4 Things I Learned From My Wife's Cancer Scare

03/24/2015 06:06 pm ET | Updated Jul 13, 2015


Marriage vows are promises that we make to our soon-to-be spouses during the wedding ceremony. Most of us say these things with all intentions of reaching 'until death do us part'... But, what happens when "in sickness and in health" becomes a relevant vow much earlier than you expected?

Do you stay or walk away?

This was the case in my marriage. Three years ago, in 2012, when I married my best friend I didn't really expect to have many issues since we were both in our 20's and seemed to be in tip-top shape. Little did I know that about one year into our marriage a heart problem that my wife had a while back would decide to rear its ugly head again. A few doctor visits and an internal heart scope discovered that there was actually nothing to fear and that her heart was in great shape after all.

*Sigh of Relief*

The health scares were over...

Until one day in 2014, when she found out that she had a large nodule growing on her thyroid gland. We were told that in most cases they were harmless, but in some case they could be cancerous. I don't know about you, but "Your wife may have thyroid cancer" was not particularly high up on my list of things that I ever wanted to hear.

Over the course of another year she had to go to the hospital numerous times for painful biopsy procedures, consultations, ultrasounds and x-rays. All of which failed to give a clear and concise diagnosis, and this meant that surgery was the only option since it was still growing. She ended up getting half of her thyroid removed in 2015 and I am happy to report that it was diagnosed as a non-cancerous mass.

I know that I told you guys that I don't love my wife, but that is beyond false. These ordeals actually helped me become a better husband and played a part in making our marriage stronger during the process. I realized that 4 simple truths helped me get through everything we experienced and I wanted to share them with you.

1. It's not their fault.
One of the first things I had to do was help my wife understand that what she was going through was not her fault. She was understandably upset a lot of the time because she didn't think it was fair that she had to experience something so serious at such a young age. She would also constantly apologize to me because she believed that she was damaged goods and that she wasn't the woman I signed up to spend the rest of my life with. To me, that sounded crazy because I knew that I loved her no matter what. There are some men out there that would leave their wives if anything was wrong with them though so I could understand her fear. I had to assure her that I was not one of those men and I would never leave her during her time of need because I meant my vows.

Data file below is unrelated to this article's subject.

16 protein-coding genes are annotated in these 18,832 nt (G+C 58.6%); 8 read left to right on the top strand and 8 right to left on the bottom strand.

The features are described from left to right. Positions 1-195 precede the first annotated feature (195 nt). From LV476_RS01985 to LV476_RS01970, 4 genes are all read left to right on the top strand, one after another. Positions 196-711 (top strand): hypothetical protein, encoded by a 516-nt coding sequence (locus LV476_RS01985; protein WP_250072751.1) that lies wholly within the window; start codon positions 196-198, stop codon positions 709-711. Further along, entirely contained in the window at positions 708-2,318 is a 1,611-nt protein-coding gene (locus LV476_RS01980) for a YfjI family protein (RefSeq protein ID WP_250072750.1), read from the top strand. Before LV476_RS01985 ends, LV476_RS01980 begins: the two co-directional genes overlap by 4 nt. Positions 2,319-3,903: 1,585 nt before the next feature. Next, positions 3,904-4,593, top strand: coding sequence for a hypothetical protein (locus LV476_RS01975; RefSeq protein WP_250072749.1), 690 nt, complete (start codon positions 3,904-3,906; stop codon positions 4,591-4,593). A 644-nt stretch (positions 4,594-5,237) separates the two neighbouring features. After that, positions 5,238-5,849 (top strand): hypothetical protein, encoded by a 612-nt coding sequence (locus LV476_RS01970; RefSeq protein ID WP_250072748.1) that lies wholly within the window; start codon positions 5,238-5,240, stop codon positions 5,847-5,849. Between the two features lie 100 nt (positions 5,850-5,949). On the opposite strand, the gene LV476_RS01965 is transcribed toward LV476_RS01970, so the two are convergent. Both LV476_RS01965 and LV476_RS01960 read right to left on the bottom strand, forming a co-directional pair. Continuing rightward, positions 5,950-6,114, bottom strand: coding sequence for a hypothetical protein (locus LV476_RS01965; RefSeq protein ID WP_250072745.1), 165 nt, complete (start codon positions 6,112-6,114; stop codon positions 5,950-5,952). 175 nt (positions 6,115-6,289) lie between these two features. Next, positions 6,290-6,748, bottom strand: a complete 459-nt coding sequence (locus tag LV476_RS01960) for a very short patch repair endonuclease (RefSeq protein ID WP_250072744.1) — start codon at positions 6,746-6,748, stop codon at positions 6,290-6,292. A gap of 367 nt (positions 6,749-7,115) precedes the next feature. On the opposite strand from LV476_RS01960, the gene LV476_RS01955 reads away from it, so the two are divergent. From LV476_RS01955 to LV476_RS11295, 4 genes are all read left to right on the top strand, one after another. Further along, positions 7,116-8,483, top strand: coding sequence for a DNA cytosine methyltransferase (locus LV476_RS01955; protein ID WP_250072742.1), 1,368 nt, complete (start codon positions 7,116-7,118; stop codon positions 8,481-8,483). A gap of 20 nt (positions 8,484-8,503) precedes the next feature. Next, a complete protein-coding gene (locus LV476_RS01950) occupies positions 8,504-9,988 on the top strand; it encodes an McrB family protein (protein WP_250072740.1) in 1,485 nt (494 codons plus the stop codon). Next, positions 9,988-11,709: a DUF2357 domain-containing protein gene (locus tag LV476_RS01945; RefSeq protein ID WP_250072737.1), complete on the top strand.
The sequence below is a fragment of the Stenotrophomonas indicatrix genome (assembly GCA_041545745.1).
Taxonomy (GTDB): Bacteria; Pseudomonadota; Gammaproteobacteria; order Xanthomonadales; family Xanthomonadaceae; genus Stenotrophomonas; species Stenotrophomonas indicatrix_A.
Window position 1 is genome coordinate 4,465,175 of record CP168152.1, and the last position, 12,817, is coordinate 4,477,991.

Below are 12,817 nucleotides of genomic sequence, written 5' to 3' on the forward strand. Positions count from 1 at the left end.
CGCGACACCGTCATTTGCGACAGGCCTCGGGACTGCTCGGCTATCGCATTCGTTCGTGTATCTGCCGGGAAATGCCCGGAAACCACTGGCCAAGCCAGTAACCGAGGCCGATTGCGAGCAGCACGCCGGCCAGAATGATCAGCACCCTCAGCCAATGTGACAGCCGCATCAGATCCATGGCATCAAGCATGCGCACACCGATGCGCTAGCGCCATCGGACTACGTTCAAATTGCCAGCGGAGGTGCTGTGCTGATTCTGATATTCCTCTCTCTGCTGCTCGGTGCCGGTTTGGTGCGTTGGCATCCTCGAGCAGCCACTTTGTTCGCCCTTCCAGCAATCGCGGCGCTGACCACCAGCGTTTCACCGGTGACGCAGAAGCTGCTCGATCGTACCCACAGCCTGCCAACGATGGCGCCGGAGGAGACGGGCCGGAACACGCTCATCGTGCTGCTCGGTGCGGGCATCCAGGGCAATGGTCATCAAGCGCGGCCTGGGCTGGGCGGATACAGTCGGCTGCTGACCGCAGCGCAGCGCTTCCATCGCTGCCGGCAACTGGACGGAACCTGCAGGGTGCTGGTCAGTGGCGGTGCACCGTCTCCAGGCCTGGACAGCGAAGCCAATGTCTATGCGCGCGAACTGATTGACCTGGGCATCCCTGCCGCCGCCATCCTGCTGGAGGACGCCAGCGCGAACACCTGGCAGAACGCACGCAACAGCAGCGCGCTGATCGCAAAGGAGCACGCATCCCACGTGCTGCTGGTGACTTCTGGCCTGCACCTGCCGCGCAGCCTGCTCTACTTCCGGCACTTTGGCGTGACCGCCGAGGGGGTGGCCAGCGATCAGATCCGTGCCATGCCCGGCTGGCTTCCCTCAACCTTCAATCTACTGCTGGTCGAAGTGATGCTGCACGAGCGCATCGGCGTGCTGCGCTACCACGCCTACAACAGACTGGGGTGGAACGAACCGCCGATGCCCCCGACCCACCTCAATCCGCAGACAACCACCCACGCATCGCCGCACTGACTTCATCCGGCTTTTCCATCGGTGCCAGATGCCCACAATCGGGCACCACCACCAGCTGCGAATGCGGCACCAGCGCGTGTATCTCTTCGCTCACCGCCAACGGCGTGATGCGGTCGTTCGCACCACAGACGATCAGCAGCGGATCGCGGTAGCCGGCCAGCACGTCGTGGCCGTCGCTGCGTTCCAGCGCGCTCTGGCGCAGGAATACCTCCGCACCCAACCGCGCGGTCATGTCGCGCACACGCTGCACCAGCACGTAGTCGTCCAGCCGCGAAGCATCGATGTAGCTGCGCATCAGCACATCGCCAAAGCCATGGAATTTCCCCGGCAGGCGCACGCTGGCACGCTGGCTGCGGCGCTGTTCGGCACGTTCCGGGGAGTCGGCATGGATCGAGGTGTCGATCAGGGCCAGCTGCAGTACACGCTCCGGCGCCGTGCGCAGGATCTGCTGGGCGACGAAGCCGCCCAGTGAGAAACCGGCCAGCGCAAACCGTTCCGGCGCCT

2. Be there for them.
I had to really dig deep and keep my wife's needs in the forefront before, during and after her surgery. I did whatever was necessary to make sure that she was comfortable and taken care of. I handled everything around the house and didn't complain while I did it. That's important to remember, do not complain. Your spouse probably already feels bad enough that you're in the position that you have to cater to them in the first place -- complaining will do nothing but make them feel worse. The last thing you want to do is make them feel as if they are a burden.

3. Be understanding.
If nothing else, I have learned that you have to develop patience very quickly within a marriage. It is all too common for partners to become frustrated with each other in the midst of extremely stressful situations. Staying level headed and showing empathy goes a long way. At the end of the day my wife really appreciated the fact that I didn't let her stress affect me in any type of way that would cause me to get frustrated with her.

4. Always be ready for anything.
I think the most valuable thing I learned was how important it is to be ready for anything. You can never predict how a relationship will turn out, and that's part of the beauty of it. I think that some people paint out a perfect picture of how things are supposed to be and if they don't happen exactly that way, they can't handle the deviation and immediately head for the exit. I chose to put my faith in God and in the belief that my wife and I could handle whatever was to come because we would work through it together. I never let myself view the health issues as her problem -- it was always our problem, and now it's our story.

Has something similar happened in your marriage or relationship?
How did you handle that experience?

This article originally appeared on, a blog dedicated to providing unique insights on topics surrounding relationships, religion and other real life issues. You can connect with Derrell on Facebook, Google+ and Twitter!